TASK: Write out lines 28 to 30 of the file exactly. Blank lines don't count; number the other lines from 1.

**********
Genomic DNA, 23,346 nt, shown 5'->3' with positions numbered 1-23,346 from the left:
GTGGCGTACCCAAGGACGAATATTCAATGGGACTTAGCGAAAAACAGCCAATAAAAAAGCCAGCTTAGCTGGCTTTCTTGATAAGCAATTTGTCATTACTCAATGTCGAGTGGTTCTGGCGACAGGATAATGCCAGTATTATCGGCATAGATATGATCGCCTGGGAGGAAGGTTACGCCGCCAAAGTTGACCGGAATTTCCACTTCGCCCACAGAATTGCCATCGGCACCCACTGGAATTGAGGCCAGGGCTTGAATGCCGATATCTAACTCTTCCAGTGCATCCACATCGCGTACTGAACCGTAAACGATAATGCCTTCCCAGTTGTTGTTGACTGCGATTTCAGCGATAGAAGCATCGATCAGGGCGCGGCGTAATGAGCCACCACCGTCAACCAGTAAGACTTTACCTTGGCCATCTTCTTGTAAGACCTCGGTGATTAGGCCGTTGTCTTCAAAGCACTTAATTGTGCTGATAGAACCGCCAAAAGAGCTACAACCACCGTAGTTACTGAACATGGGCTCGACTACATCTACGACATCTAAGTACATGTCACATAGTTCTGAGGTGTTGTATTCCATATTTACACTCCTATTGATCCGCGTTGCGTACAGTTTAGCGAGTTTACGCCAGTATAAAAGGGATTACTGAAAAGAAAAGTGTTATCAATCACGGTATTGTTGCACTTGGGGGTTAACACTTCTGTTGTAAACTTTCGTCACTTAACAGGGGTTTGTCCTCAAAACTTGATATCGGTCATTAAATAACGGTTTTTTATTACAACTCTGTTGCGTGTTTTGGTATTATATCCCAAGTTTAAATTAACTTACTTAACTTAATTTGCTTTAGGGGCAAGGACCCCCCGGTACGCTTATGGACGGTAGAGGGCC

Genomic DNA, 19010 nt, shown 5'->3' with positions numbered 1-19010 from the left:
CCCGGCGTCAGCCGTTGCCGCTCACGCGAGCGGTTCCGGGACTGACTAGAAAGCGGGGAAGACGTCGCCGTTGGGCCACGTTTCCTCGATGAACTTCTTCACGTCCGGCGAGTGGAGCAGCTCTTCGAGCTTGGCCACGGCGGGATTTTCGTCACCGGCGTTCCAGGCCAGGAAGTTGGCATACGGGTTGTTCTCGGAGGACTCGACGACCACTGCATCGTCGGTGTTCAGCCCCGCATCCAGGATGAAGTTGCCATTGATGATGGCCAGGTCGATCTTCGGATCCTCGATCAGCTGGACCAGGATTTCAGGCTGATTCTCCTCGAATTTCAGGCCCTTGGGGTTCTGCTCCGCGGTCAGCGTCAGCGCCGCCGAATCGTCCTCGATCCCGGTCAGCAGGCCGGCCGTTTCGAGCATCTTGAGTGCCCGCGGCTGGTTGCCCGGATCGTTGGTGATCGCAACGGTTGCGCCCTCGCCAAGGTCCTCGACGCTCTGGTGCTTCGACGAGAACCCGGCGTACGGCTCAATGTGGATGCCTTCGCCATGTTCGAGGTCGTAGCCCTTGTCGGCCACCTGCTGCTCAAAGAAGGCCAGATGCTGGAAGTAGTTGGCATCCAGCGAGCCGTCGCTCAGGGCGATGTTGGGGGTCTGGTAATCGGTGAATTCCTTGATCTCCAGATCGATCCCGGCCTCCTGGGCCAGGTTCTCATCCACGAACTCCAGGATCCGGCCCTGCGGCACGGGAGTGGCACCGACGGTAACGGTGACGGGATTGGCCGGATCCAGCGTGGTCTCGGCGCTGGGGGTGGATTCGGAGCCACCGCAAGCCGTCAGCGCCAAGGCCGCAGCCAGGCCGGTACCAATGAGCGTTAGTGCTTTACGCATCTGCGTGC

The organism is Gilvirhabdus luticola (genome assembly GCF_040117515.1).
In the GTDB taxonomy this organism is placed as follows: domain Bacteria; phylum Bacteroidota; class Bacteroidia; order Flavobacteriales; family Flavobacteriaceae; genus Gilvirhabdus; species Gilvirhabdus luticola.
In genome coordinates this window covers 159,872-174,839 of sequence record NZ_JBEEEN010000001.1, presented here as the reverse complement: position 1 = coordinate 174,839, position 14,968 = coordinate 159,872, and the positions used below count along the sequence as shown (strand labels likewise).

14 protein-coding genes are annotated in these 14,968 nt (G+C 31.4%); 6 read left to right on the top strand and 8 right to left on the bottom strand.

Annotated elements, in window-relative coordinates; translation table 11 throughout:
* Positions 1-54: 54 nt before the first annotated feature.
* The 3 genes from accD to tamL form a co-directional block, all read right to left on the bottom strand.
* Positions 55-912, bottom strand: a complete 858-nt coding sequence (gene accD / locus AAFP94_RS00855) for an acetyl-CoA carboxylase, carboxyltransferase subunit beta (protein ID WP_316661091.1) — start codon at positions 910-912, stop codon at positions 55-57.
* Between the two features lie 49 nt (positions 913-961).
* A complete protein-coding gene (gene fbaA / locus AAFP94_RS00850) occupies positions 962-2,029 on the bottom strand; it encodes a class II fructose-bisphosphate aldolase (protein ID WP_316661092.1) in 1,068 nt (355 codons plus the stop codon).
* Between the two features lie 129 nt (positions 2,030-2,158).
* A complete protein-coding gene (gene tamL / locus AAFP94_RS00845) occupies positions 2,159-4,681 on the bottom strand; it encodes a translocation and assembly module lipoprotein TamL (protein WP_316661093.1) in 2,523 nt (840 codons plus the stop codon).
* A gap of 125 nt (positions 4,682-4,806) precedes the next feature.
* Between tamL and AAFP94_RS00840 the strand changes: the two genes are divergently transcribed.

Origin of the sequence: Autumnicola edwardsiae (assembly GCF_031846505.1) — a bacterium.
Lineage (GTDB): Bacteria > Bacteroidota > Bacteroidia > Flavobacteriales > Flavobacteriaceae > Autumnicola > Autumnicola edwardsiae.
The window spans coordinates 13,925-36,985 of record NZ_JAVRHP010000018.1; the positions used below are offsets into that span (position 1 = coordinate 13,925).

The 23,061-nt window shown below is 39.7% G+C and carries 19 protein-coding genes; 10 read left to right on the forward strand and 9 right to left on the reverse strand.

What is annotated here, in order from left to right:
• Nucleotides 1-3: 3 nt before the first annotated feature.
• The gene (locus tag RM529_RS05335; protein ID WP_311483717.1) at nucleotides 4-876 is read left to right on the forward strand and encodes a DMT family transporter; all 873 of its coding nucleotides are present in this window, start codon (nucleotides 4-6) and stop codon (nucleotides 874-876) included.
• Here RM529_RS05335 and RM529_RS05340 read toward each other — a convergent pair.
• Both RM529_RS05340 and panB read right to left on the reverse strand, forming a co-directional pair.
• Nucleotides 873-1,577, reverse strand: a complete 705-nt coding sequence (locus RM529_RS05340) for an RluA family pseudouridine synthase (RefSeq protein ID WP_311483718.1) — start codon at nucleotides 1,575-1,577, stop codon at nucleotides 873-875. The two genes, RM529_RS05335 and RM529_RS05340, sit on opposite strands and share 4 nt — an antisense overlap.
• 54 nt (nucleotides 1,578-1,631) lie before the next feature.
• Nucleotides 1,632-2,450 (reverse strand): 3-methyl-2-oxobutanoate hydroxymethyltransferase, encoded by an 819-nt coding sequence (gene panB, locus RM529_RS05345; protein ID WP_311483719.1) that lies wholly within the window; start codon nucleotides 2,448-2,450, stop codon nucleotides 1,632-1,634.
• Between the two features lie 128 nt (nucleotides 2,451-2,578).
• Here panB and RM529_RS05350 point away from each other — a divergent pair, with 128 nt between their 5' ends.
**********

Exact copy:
• Nucleotides 873-1,577, reverse strand: a complete 705-nt coding sequence (locus RM529_RS05340) for an RluA family pseudouridine synthase (RefSeq protein ID WP_311483718.1) — start codon at nucleotides 1,575-1,577, stop codon at nucleotides 873-875. The two genes, RM529_RS05335 and RM529_RS05340, sit on opposite strands and share 4 nt — an antisense overlap.
• 54 nt (nucleotides 1,578-1,631) lie before the next feature.
• Nucleotides 1,632-2,450 (reverse strand): 3-methyl-2-oxobutanoate hydroxymethyltransferase, encoded by an 819-nt coding sequence (gene panB, locus RM529_RS05345; protein ID WP_311483719.1) that lies wholly within the window; start codon nucleotides 2,448-2,450, stop codon nucleotides 1,632-1,634.